Day 336: Peter’s final hope

Psalm 133-136; 2 Peter 3
(Psalm 132 was read on Day 273)

Psalm 136 recounts the history of God’s people from creation to bringing Israel out of Egypt and leading them through the wilderness to giving them the Promised Land.

We, in the modern church age, are still living in the middle of God’s redemptive history. For history is “His-Story” to gather a people for Himself. This story will culminate in Christ’s return! This is the hope which Peter reminds his beloved churches.

Even though it seems that Christ has delayed his returning, Peter assures the church that God’s timing is different from our own, “that with the Lord one day is as a thousand years, and a thousand years as one day” (3:8). He also assures the church that God’s delay is a sign of his mercy – “not wishing that any should perish, but that all should reach repentance” (3:9).

So we must not be lulled into thinking that Christ will not return. NO! He will return as a thief in the night. We must be diligent to live a life that is ready for his return.

But according to his promise we are waiting for new heavens and a new earth in which righteousness dwells. Therefore, beloved, since you are waiting for these, be diligent to be found by him without spot or blemish, and at peace (2 Peter 3:13-14).

These are the final words of Peter – his last recorded thoughts before his execution. He wrote of God’s grace and the church’s proper response to such grace. He wrote of God’s sovereignty and the church’s responsibility to strive for holiness. He wrote of his hope of Christ’s return and our role in “hastening” his return by proclaiming the gospel message so all may repent (3:12).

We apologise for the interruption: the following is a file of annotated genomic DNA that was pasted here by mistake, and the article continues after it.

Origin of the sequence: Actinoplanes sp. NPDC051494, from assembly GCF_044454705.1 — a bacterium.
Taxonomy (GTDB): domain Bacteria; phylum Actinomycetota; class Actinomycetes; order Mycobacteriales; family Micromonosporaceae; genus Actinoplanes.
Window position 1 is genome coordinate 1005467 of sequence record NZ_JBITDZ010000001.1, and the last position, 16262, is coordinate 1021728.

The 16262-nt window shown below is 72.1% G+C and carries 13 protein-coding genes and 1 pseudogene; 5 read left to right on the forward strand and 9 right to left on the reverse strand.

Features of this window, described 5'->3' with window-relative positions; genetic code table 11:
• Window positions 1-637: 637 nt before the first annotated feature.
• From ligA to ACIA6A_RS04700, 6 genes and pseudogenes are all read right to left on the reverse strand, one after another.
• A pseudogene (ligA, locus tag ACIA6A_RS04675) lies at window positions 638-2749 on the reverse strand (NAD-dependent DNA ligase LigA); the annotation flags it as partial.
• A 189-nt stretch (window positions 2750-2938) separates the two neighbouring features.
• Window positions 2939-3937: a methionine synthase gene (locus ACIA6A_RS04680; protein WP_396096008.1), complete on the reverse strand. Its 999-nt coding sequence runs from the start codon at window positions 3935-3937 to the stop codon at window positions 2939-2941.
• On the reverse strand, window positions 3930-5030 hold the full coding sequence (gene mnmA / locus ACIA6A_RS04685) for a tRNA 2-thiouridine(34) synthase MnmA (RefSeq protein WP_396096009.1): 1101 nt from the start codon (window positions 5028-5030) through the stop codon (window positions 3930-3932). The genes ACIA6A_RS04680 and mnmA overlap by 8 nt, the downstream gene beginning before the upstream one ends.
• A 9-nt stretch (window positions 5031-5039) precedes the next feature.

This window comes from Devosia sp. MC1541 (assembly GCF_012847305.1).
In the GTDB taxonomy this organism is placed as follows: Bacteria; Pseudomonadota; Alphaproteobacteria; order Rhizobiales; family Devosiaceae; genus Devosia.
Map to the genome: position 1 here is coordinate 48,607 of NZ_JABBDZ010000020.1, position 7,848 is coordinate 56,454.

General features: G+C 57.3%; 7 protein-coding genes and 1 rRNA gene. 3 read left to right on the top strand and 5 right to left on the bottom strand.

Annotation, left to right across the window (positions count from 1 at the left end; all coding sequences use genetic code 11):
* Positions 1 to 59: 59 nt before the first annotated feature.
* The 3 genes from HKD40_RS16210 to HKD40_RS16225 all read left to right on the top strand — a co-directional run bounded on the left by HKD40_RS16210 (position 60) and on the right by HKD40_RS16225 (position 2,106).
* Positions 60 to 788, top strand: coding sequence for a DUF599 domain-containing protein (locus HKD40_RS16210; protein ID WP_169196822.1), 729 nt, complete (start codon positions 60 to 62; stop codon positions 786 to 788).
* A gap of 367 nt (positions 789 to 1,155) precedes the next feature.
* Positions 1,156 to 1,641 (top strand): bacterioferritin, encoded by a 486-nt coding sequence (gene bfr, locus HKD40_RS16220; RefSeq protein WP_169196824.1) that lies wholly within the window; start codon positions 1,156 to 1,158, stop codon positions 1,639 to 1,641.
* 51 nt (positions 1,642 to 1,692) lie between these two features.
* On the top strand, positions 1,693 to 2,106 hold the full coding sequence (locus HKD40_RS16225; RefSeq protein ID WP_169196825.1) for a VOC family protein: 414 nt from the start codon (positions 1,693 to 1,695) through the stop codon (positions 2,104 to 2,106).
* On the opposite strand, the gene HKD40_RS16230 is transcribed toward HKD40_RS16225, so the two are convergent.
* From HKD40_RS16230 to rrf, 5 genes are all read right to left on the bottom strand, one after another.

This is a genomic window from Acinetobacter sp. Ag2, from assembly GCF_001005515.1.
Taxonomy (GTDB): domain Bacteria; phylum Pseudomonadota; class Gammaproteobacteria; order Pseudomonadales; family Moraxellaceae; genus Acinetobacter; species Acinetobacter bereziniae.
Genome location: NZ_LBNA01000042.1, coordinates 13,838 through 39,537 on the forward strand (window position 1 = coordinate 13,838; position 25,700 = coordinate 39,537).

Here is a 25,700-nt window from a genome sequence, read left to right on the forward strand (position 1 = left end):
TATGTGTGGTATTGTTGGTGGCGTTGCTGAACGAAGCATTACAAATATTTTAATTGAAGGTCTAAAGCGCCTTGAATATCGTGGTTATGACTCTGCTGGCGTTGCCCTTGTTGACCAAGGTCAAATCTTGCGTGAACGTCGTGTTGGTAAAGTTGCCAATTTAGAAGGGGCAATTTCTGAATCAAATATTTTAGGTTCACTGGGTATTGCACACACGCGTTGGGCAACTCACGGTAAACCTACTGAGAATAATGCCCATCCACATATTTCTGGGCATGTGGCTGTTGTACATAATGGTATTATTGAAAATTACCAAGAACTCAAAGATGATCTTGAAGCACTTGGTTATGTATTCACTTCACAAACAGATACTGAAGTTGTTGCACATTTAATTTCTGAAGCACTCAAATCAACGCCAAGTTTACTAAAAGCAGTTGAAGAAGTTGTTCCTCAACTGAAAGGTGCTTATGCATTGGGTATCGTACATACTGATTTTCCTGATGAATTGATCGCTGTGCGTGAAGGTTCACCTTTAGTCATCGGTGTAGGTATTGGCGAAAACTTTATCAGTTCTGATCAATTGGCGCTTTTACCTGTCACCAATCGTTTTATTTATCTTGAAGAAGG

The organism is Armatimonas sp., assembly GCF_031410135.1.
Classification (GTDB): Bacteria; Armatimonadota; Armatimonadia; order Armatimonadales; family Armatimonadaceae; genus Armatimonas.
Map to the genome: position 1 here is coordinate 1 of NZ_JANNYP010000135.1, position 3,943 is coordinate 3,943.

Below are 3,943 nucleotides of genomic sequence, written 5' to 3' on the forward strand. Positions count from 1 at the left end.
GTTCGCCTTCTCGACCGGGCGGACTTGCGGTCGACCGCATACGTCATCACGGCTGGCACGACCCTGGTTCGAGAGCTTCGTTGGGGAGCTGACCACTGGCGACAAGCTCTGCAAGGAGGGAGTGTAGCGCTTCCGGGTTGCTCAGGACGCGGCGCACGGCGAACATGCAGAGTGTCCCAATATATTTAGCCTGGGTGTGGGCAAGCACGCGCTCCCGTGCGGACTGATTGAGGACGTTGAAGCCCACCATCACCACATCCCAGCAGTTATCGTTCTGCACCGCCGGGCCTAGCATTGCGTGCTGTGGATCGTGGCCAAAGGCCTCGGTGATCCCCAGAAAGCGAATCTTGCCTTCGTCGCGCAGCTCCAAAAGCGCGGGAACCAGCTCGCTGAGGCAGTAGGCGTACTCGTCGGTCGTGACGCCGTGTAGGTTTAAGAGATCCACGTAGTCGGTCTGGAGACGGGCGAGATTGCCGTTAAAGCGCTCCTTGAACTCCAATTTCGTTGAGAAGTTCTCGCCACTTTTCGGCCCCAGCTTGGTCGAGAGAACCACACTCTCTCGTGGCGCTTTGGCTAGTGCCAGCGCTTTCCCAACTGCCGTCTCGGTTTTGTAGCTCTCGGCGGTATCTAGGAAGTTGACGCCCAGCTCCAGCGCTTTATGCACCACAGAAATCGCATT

Ultimately, Peter wrote about Christ, in which all his hope rested. Christ’s glory was Peter’s final hope, and it should be our’s as well…

To him be the glory both now and to the day of eternity. Amen (2 Peter 3:18).

Day 335: Peter’s final warning

Psalms 124, 127, 130, 131; 2 Peter 2
(Psalms 125, 126, 127 & 128 were read on Day 272)

Peter continues his warning against false teachers in 2 Peter 2. He goes into great detail describing the characteristics of false teachers, and unsurprisingly, false teachers of today display these same attributes!

…there will be false teachers among you, who will secretly bring in destructive heresies, even denying the Master who bought them, bringing upon themselves swift destruction. And many will follow their sensuality, and because of them the way of truth will be blasphemed. And in their greed they will exploit you with false words (2 Peter 2:1-3).

False teachers throughout the ages have been characterized by sexual sin, a lust for money and dishonesty. Peter’s words are just as relevant today as they were 2,000 years ago!

So we, too, must be encouraged by Peter’s logical progression in verses 4-8 which proves that God protects His true children in all circumstances.

The Lord knows how to rescue the godly from trials (2 Peter 2:9).

Our God is strong to save. He is faithful to protect His children from false teachers and persecution. He is able.

There is a mysterious balance in living this Christian life. It’s like two sides of one coin. On one side is God’s absolute sovereignty, He will protect His children. He will save. He will sanctify. But on the other side of the coin is man’s responsibility to persevere in faith through a godly lifestyle and seeking after Him through prayer and obedience.